Conference Paper
Polly Cracker, Revisited.
DOI: 10.1007/9783642253850_10 Conference: Advances in Cryptology  ASIACRYPT 2011  17th International Conference on the Theory and Application of Cryptology and Information Security, Seoul, South Korea, December 48, 2011. Proceedings
Source: DBLP

Conference Paper: Solving polynomial systems over finite fields: improved analysis of the hybrid approach
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ABSTRACT: The Polynomial System Solving (PoSSo) problem is a fundamental NPHard problem in computer algebra. Among others, PoSSo have applications in area such as coding theory and cryptology. Typically, the security of multivariate publickey schemes (MPKC) such as the UOV cryptosystem of Kipnis, Shamir and Patarin is directly related to the hardness of PoSSo over finite fields. The goal of this paper is to further understand the influence of finite fields on the hardness of PoSSo. To this end, we consider the socalled hybrid approach. This is a polynomial system solving method dedicated to finite fields proposed by Bettale, Faugère and Perret (Journal of Mathematical Cryptography, 2009). The idea is to combine exhaustive search with Gröbner bases. The efficiency of the hybrid approach is related to the choice of a tradeoff between the two methods. We propose here an improved complexity analysis dedicated to quadratic systems. Whilst the principle of the hybrid approach is simple, its careful analysis leads to rather surprising and somehow unexpected results. We prove that the optimal tradeoff (i.e. number of variables to be fixed) allowing to minimize the complexity is achieved by fixing a number of variables proportional to the number of variables of the system considered, denoted n. Under some natural algebraic assumption, we show that the asymptotic complexity of the hybrid approach is 2(3.313.62 log2(q)1)n, where q is the size of the field (under the condition in particular that log(q) ≪ n). This is to date, the best complexity for solving PoSSo over finite fields (when q > 2). We have been able to quantify the gain provided by the hybrid approach compared to a direct Gröbner basis method. For quadratic systems, we show (assuming a natural algebraic assumption) that this gain is exponential in the number of variables. Asymptotically, the gain is 21.49n when both n and q grow to infinity and log(q) ≪ n.Proceedings of the 37th International Symposium on Symbolic and Algebraic Computation; 07/2012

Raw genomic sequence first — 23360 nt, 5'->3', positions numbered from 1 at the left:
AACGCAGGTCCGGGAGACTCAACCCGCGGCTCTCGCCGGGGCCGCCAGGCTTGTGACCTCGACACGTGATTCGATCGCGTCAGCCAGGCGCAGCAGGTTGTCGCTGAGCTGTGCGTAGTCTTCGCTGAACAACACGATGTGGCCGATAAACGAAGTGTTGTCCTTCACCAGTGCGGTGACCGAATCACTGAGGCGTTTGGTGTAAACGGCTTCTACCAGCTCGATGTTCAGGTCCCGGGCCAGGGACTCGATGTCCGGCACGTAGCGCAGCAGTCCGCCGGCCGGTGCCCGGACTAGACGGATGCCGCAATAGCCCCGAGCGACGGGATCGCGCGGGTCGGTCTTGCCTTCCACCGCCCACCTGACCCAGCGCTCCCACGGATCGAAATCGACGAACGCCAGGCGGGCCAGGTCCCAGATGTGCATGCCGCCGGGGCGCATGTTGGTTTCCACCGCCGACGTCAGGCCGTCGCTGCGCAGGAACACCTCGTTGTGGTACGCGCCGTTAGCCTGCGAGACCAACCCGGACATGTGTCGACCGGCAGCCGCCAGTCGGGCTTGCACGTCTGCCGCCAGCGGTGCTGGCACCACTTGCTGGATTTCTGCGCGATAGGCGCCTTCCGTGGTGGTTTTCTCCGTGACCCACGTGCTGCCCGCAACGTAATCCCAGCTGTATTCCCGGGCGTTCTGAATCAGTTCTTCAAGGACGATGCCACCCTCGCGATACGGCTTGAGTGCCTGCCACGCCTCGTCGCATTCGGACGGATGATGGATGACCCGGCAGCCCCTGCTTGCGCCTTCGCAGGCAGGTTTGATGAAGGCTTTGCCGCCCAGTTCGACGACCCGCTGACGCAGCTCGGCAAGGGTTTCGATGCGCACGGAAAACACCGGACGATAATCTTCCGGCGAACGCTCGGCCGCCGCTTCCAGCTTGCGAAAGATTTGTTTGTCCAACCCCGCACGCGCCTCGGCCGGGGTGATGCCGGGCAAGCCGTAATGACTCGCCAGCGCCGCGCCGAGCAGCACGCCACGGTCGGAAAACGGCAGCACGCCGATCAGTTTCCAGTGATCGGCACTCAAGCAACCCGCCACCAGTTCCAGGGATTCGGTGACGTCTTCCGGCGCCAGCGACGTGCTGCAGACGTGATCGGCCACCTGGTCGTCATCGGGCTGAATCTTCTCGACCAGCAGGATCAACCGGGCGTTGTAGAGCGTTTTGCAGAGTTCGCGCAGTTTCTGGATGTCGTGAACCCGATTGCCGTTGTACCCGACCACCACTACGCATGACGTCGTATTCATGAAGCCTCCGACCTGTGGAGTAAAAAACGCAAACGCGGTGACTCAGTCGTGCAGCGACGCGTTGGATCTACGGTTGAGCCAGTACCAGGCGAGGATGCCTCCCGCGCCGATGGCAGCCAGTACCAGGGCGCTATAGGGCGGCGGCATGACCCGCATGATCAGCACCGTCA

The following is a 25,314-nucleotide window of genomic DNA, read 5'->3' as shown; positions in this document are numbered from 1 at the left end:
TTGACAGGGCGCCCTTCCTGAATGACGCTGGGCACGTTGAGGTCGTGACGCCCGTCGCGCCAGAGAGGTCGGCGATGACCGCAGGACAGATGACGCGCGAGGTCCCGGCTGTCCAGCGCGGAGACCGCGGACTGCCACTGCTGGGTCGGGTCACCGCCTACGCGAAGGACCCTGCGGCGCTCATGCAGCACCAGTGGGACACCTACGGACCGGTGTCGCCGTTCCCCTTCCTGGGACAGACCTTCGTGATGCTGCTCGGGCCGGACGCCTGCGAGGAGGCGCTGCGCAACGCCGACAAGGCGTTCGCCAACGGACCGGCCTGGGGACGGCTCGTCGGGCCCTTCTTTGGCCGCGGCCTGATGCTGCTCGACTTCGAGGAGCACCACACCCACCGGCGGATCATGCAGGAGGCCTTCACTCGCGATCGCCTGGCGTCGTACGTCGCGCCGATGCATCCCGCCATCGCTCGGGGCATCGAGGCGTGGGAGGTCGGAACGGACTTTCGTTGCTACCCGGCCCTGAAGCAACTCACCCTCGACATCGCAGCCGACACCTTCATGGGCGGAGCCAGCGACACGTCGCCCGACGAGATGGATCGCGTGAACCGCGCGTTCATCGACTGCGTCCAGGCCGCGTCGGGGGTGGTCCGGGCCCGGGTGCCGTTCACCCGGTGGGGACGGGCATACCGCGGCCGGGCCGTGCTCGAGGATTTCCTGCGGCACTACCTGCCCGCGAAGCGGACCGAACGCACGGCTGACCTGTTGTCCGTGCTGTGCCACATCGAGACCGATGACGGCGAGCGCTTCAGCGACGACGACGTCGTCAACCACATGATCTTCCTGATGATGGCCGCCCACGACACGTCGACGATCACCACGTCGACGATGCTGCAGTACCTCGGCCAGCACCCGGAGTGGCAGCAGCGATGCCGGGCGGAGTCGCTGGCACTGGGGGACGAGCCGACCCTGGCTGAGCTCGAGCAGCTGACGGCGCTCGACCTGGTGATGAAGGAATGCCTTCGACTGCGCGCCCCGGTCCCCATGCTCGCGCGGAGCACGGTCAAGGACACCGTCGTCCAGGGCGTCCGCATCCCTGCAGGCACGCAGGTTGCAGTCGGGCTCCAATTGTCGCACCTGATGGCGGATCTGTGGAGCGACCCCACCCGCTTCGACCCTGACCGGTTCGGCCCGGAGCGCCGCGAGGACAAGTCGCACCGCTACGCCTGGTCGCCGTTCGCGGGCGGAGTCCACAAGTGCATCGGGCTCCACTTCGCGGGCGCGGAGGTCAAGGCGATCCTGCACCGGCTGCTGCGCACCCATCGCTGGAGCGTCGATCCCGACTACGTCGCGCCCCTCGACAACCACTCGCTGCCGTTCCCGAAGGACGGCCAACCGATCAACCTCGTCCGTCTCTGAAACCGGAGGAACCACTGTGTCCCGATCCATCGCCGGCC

Conference Paper: A fully homomorphic cryptosystem with approximate perfect secrecy
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ABSTRACT: We propose a new fully homomorphic cryptosystem called Symmetric Polly Cracker (SymPC) and we prove its security in the information theoretical settings. Namely, we prove that SymPC approaches perfect secrecy in bounded CPA model as its security parameter grows (which we call approximate perfect secrecy). In our construction, we use a Gröbner basis to generate a polynomial factor ring of ciphertexts and use the underlying field as the plaintext space. The Gröbner basis equips the ciphertext factor ring with a multiplicative structure that is easily algorithmized, thus providing an environment for a fully homomorphic cryptosystem.Proceedings of the 13th international conference on Topics in Cryptology; 02/2013 
Conference Paper: Polly cracker, revisited, revisited
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ABSTRACT: In this paper, we consider the Polly Cracker with Noise (PCN) cryptosystem by Albrecht, Farshim, Faugère, and Perret (Asiacrypt 2011), which is a publickey cryptosystem based on the hardness of computing Gröbner bases for noisy random systems of multivariate equations. We examine four settings, covering all possible parameter ranges of PCN with zerodegree noise. In the first setting, the PCN cryptosystem is known to be equivalent to Regev's LWEbased scheme. In the second, it is known to be at most as secure as Regev's scheme. We show that for one other settings it is equivalent to a variants of Regev's with less efficiency and in the last setting it is completely insecure and we give an efficient keyrecovery attack. Unrelated to the attack, we also fix some flaws in the security proofs of PCN.Proceedings of the 15th international conference on Practice and Theory in Public Key Cryptography; 05/2012
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